Friday, November 16, 2007

"I feel it's a way for the city to make money because it's kind of a trap."

Lufkin Drivers Still Getting Adjusted To Red Light Cameras


by Tashun Chism
KTRE-TV (Lufkin, TX)
Copyright 2007

Despite a 30 day warning period, some East Texans don't think the red light cameras are something drivers will ever get used to.

They believe they have proof that the cameras will do more harm than good.

"I've seen some near accidents already where people almost got rear ended. I personally almost rear ended someone this morning," said Lufkin driver Nathaniel Shaw.

"The light turned yellow and I had just a few feet to go to it. So I went ahead and stopped because of the fear of getting my ticket and there was a car behind me that wasn't stopping and they just came within inches of hitting me," Lufkin resident Jeannie Nash said.

Officials researched the progress of red light cameras in other cities and states before installing them in Lufkin.

"Their accidents would peak until people got used to this. But what it did, all of them have shown, is that the red light accidents went down," said Sgt. David Walker of the Lufkin Police Department.

But the cameras aren't stopping everyone from running red lights at Lufkin's major intersections. Especially the intersection of Copeland and Loop 287. Fatal accidents caused by those types of drivers are the ones officials hope to prevent, even it causes some fenders benders early on.

But some East Texans still aren't convinced, especially about the intersection of Chestnut and Timberland.

"I can guarantee you it does not stay on green when you cross over Timberland it does not stay on green more than three seconds. More than five seconds at the most. Maybe three cars get through then all of a sudden you have to stop," said Shaw.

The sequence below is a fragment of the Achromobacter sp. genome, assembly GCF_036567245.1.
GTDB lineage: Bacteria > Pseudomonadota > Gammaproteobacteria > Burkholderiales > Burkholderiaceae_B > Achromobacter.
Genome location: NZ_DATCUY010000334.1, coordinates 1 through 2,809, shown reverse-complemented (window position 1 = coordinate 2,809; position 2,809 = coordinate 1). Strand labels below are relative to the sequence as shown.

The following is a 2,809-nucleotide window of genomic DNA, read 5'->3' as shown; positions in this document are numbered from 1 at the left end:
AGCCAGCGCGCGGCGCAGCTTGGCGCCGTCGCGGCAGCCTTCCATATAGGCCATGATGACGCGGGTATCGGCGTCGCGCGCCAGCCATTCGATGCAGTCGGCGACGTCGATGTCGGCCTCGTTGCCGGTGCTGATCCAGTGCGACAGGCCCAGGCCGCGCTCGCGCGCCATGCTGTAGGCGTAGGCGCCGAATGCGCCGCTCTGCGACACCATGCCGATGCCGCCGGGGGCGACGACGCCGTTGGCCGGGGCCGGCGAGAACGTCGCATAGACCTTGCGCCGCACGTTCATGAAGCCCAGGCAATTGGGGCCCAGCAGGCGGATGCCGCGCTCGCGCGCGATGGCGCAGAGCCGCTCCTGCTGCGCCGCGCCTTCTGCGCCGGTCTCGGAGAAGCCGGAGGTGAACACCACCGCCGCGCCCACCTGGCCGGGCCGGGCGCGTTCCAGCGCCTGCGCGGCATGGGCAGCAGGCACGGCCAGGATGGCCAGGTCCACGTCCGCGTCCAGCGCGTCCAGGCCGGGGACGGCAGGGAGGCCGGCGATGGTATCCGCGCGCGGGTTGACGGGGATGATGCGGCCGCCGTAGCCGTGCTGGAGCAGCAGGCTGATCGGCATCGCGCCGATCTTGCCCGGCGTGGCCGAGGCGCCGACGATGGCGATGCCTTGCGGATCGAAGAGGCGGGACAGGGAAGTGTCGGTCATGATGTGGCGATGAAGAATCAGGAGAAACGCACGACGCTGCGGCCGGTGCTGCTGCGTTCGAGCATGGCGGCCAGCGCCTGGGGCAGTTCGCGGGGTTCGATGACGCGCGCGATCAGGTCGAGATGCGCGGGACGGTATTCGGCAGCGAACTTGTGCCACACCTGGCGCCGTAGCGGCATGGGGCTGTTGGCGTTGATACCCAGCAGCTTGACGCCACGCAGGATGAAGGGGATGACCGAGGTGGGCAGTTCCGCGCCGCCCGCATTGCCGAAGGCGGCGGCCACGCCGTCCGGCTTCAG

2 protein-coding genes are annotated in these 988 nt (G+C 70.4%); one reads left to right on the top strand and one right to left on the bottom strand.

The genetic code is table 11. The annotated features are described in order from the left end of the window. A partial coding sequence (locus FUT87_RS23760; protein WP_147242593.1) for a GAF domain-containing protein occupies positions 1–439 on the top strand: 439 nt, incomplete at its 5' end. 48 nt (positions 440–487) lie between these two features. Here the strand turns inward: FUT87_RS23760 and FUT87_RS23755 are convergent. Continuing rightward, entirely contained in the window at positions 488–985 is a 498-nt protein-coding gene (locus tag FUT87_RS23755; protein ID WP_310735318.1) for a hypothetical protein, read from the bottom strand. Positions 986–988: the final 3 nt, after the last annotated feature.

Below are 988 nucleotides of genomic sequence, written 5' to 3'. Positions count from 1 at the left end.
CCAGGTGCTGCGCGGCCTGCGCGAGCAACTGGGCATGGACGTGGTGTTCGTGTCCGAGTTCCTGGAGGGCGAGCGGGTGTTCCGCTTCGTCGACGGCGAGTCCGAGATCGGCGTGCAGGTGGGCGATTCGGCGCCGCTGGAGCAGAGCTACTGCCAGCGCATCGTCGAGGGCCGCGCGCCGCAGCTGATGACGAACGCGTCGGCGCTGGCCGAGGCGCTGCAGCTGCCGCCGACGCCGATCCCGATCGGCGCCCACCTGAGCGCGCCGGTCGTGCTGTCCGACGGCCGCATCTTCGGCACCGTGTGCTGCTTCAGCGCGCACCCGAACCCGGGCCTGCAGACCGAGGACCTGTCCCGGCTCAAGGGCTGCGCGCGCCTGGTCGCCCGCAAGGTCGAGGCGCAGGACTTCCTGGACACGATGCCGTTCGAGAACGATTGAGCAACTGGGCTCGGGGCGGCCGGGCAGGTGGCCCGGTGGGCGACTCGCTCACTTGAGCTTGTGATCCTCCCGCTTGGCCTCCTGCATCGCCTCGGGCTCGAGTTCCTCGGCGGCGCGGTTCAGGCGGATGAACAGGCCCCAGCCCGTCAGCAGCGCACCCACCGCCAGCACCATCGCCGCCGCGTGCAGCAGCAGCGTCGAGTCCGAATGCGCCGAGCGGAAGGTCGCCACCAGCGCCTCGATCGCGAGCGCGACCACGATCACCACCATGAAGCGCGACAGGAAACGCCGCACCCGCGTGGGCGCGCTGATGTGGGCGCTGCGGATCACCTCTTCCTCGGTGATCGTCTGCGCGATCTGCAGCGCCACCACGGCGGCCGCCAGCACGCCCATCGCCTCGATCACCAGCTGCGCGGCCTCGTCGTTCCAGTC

"I feel it's a way for the city to make money because it's kind of a trap," East Texas driver Bettie Session told us.

"I think they've got it set to trap people. It just goes from green to yellow to red too quick. As a general rule, if you've got people following you, you can't stop on a dime," Nash added.

But the cameras are calibrated according to the stop lights, and TxDOT officials tell us each light typically stays green for at least 8 to 10 seconds.

We staked out the intersection of Chestnut and Timberland and it seemed more like 3 to 5 seconds.

TxDOT officials say that's because the lights all have detectors to improve the flow of traffic.

"What happens is those peak times like when school lets out in the afternoon or in the mornings every approach is loaded so it's real hard to give enough time to each approach. So what you have to do is optimize and try to give enough to each one of them so it at least clears the majority of the traffic out of them," said Herbert Bickley of the Texas Department of Transportation.

Lufkin city officials want drivers to know that the goal of the red light cameras is to increase safety and not revenue.

Each ticket costs $75.

The money from tickets is split three ways: between the city of Lufkin, the state of Texas, and Traffipax.

That leaves the city of Lufkin about $22.50 per ticket.

Lufkin city officials say that money is put back is put right back into funding traffic enforcement.

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